The subgroup’s facultative business was severely affected by Thai flood claims received in 2011 and 2012. While significant progress has been made during 2013 to assess and settle Thai flood losses, BEST RE (L) has in addition received claims from Hanwha General Insurance Ltd. (Hanwha) relating to the 2011 underwriting year for “loss of telephone handset” cover in South Korea. BEST RE is disputing these claims in both the South Korean and Malaysian courts. Given these actual and potential losses, Salama/IAIC indicated its intention of reinforcing the capital base of its BEST RE reinsurance subgroup, but has not yet done so.
We consider that both the Thai flood and handset claims against BEST RE have caused the subgroup to retrench, serving to undermine its stand-alone competitive position as well as its capital and earnings. The claims have also increased to high the risk of further volatility in capital and earnings at the subgroup level; at the consolidated Salama group level, the risk of further volatility is moderate, relative to its much larger capital base.
Despite considerable work to reduce risk and downsize, the BEST RE subgroup is still expected to generate just over 50% of the consolidated Salama group’s gross premium written (GPW) in 2013. In the current year, we expect the reinsurance subgroup to write GPW of approximately US$200 million; the consolidated group total is expected to approach $400 million. This is a considerable reduction from the subgroup’s 73% share of consolidated group GPW in 2012 ($376.6 million of a consolidated total of $515.7 million), and a peak of 76.5% in 2011 ($473.0 million of $618.0 million).
BEST RE (L) in particular has considerably reduced its exposure and premium volumes in 2012 and 2013, chiefly by withdrawing from high-risk business, particularly facultative lines. We expect it to make further, smaller reductions in 2014. However, premium levels and earnings potential have also suffered because the subgroup’s competitive position has been compromised to levels that we view as less than adequate, particularly in certain Far Eastern markets such as South Korea.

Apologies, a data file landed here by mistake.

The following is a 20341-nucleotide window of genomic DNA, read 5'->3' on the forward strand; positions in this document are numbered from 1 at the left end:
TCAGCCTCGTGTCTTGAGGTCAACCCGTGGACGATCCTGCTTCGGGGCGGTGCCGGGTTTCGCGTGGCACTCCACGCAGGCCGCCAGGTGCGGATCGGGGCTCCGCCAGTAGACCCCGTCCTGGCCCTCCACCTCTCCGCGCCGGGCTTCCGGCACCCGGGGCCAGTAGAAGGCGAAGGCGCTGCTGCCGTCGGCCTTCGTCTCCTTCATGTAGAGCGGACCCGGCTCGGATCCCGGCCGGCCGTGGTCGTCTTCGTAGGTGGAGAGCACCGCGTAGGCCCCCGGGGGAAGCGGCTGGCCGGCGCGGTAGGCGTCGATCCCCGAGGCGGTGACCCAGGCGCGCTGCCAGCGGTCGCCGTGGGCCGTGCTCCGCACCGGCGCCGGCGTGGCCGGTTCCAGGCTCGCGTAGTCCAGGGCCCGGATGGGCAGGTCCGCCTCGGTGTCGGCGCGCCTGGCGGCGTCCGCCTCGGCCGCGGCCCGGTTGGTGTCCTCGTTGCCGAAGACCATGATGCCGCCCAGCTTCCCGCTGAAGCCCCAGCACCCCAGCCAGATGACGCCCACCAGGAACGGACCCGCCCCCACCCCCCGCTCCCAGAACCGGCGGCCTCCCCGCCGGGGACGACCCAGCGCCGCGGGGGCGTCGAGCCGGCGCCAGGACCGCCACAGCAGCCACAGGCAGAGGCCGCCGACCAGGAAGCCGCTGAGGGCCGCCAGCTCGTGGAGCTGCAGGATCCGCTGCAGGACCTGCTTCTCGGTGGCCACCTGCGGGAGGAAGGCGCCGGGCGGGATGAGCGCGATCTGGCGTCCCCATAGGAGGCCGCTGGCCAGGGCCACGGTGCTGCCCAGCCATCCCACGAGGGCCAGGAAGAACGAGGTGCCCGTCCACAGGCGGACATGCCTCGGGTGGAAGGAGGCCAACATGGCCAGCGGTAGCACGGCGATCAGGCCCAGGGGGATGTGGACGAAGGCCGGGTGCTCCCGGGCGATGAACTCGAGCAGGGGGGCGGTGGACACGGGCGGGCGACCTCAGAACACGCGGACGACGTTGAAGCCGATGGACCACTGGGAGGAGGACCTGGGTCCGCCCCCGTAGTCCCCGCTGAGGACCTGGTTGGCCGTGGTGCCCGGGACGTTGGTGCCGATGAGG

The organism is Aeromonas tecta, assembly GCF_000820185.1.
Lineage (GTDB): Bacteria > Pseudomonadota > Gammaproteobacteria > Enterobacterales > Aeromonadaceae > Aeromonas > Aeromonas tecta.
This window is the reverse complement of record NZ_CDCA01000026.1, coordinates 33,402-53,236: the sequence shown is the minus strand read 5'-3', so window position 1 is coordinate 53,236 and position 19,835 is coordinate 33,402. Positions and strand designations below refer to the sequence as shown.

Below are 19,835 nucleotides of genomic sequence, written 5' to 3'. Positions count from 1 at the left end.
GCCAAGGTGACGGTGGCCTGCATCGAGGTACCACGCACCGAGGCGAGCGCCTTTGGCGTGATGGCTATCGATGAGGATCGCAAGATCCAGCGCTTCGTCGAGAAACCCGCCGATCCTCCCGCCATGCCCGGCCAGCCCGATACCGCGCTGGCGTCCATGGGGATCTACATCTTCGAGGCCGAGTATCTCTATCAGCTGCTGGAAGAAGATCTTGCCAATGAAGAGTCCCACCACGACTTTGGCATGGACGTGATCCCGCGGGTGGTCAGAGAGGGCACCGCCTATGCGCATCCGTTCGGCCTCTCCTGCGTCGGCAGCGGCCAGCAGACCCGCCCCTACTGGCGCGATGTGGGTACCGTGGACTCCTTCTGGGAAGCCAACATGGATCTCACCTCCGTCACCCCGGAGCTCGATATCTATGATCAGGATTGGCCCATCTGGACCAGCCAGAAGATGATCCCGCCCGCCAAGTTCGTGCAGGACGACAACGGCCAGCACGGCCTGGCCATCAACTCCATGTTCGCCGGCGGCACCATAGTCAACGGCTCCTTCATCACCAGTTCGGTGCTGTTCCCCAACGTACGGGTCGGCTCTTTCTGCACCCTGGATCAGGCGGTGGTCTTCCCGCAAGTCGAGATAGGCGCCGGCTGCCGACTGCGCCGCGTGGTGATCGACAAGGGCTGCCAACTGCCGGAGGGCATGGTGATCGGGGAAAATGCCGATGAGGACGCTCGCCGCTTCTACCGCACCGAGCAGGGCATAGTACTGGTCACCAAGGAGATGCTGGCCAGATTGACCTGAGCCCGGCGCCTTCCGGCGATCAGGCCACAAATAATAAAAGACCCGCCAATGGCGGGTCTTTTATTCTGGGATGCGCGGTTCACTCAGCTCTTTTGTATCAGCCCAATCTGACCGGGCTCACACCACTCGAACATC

In our view, BEST RE’s stance in settling Thai flood claims has helped weaken its market position. We understand that although BEST RE set aside reserves to cover a substantial level of reported and unreported flood liabilities in 2011 and 2012, it has subsequently judged many of the claims being submitted to it as not appropriately documented, and therefore open to challenge. Perceived settlement delays by BEST RE’s newly installed management team has led to adverse comment in Thailand and beyond, and in our opinion this has damaged the reinsurer’s reputation. Nevertheless, both Salama/IAIC and BEST RE management maintain that all legitimate claims submitted to it will continue to be paid in full.